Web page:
Overcoming the Fear of Writing

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There is an old saying in Spanish: “En comer y rascar todo está en comenzar”, meaning that you may be hesitant to undertake a certain task, but once you hack it, you may enjoy it and not want to bring it to an end.” That could be applied to writing. At least it works for me.

One of the classic problems people experience when they have to produce a piece of writing is to ignore what to say, something known in the writing milieu as the “white paper syndrome” or the anguish of the empty page.

The already acknowledged system of brainstorming about the topic which you need to write about continues being one of the best solutions. Tell your students to write down all the ideas that come to their minds, however absurd or inconvenient they may seem. Once they are finished with that, they should try to connect all the words they can and in doing so it is most probable they are going to find a narrating or descriptive line or a plot for their essays or stories.

We all know that without some dexterity in the use of grammar you will not ever be able to write in the sanctioned manner, but there are many other things you can do to improve your writing and this is what this article is about. Remember always that writing is a process.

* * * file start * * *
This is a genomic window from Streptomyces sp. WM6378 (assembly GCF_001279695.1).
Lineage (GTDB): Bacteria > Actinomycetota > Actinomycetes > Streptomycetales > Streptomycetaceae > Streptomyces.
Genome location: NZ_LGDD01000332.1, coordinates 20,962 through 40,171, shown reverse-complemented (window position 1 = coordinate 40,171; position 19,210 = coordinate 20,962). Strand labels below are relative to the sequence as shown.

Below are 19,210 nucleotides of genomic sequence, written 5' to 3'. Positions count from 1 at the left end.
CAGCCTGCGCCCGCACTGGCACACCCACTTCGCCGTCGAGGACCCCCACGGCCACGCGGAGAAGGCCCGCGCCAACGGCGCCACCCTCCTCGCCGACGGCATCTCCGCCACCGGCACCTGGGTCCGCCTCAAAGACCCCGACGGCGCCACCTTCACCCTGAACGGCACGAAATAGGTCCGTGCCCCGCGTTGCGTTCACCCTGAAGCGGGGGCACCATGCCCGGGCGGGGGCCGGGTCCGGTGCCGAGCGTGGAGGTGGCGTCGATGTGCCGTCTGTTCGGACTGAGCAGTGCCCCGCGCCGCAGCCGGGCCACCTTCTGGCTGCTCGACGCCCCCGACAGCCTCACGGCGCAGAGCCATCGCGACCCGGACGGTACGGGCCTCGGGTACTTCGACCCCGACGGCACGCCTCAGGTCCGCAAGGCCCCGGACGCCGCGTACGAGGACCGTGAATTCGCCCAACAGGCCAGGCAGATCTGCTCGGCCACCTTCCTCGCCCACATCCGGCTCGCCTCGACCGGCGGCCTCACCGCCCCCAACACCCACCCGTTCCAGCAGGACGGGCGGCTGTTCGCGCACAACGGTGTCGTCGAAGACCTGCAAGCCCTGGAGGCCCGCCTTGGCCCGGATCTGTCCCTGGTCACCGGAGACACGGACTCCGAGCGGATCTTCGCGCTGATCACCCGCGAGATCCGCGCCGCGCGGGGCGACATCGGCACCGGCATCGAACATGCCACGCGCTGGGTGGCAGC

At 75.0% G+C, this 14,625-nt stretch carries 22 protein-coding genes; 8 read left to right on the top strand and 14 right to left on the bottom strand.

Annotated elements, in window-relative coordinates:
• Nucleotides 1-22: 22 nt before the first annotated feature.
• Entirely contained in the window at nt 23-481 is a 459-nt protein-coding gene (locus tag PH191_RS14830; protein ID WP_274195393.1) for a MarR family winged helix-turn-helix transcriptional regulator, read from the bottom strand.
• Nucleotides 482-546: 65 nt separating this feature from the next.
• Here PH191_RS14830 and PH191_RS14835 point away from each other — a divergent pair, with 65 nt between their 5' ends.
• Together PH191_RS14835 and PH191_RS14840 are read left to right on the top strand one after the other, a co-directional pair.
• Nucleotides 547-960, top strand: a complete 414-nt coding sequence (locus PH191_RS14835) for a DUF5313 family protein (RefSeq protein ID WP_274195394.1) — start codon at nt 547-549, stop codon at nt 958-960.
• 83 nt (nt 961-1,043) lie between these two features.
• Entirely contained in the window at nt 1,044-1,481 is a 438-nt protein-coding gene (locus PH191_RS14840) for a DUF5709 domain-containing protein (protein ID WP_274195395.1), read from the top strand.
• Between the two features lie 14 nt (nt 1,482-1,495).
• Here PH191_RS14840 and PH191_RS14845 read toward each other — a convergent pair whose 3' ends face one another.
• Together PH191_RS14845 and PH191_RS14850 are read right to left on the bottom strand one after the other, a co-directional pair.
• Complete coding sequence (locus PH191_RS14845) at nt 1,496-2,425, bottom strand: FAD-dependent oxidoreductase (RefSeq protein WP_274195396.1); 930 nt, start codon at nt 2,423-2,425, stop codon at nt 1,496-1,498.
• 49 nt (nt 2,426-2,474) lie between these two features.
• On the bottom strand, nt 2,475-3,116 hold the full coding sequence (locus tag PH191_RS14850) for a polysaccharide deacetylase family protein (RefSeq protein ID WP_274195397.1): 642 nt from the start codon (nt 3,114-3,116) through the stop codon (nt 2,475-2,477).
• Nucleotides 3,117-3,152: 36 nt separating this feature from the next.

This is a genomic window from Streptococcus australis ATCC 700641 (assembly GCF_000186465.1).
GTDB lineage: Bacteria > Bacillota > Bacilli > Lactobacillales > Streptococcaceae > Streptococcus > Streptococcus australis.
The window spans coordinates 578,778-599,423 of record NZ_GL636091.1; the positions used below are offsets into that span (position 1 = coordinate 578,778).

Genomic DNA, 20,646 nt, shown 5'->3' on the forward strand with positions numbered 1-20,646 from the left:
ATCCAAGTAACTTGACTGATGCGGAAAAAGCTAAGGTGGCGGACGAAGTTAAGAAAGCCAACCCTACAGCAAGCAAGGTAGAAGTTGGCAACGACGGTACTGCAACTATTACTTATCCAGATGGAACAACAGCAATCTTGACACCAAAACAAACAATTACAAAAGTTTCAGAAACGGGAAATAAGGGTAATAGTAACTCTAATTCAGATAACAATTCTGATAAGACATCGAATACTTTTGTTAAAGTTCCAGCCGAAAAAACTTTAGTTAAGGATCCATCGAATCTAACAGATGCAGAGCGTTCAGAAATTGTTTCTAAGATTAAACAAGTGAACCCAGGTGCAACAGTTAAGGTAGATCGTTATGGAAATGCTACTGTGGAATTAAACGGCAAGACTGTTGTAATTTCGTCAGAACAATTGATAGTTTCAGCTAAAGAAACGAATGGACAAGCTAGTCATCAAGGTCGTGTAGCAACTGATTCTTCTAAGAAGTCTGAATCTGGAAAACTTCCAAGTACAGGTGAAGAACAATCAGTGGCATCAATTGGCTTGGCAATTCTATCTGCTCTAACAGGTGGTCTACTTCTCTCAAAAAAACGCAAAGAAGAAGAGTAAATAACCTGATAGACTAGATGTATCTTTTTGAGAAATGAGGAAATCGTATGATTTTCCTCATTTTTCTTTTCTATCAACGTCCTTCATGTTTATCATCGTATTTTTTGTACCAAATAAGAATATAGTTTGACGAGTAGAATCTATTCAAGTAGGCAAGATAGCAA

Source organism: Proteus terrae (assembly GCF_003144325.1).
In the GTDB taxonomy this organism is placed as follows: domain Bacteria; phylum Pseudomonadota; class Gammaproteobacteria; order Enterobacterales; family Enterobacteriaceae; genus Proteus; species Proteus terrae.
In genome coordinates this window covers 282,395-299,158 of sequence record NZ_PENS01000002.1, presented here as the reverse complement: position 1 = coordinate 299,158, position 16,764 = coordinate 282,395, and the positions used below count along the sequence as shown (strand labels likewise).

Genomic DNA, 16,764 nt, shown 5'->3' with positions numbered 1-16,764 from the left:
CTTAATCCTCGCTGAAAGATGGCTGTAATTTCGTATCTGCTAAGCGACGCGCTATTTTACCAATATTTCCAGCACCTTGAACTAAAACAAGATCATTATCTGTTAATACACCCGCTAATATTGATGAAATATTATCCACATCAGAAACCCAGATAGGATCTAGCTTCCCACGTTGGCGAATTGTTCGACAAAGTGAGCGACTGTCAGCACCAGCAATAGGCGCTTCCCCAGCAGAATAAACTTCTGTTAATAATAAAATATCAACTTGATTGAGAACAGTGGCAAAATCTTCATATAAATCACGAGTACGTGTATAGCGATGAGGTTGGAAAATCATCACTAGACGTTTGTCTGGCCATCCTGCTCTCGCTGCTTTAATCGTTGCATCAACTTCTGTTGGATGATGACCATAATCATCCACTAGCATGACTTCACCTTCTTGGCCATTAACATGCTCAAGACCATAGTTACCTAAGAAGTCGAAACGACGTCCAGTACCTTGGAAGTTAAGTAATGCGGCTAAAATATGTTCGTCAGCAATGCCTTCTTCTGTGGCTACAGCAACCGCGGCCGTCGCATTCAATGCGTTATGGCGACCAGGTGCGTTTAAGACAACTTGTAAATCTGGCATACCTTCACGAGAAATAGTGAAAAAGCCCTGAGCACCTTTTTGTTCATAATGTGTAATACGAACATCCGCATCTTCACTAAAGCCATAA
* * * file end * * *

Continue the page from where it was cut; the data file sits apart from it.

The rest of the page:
Here is some advice to give your students to ease the writing process:

To begin: 

  1. Assert an interesting happening about your subject. Describe the place of occurrence of your essay or story.
  2. Recount an incident that dramatizes your subject.
  3. You can use the historical present tense, recounting an incident from the past as if it were happening now.
  4. You may describe a process that steers into your theme.
  5. Disclose a confidence about yourself or make a frank remark about your subject.
  6. Salt and pepper your writing with a riddle, joke, or humorous quotation, and display how it discloses something about your subject.
  7. Supply a contrast between past and present that leads to your thesis.
  8. Oppose image against reality, that is, between a common misconception and the contrasting truth.

And then continue:

  1. Use uncomplicated words, do not try to impress your reader or readers with “two-dollar” (complex) words.
  2. Eliminate trivial, inconsequential words.
  3. Prefer the active voice when possible, try to keep the SVO sequence (subject, verb, object).
  4. Keep paragraphs short. It is better in casual writing to feed information to our brains little by little and not huge indigestible chunks.
  5. Shorten, delete, and rewrite anything that does not add to the meaning
  6. Don’t digress from the subject you are dealing with.
  7. Avoid going again over what you have said, do not echo yourself.
  8. Don’t write excessively, know when to finish.
  9. Edit without fear or remorse. Reduce, eliminate, and rewrite anything that it is not meaningful, that does not contribute to the story or argument.
  10. Combine short and long sentences if you are capable of doing so. If not, keep your sentences short.
  11. Express your thesis concisely and openly. Maybe commence by posing a question to your readers

Now is your turn:

How do you motivate your students to write essays or stories?

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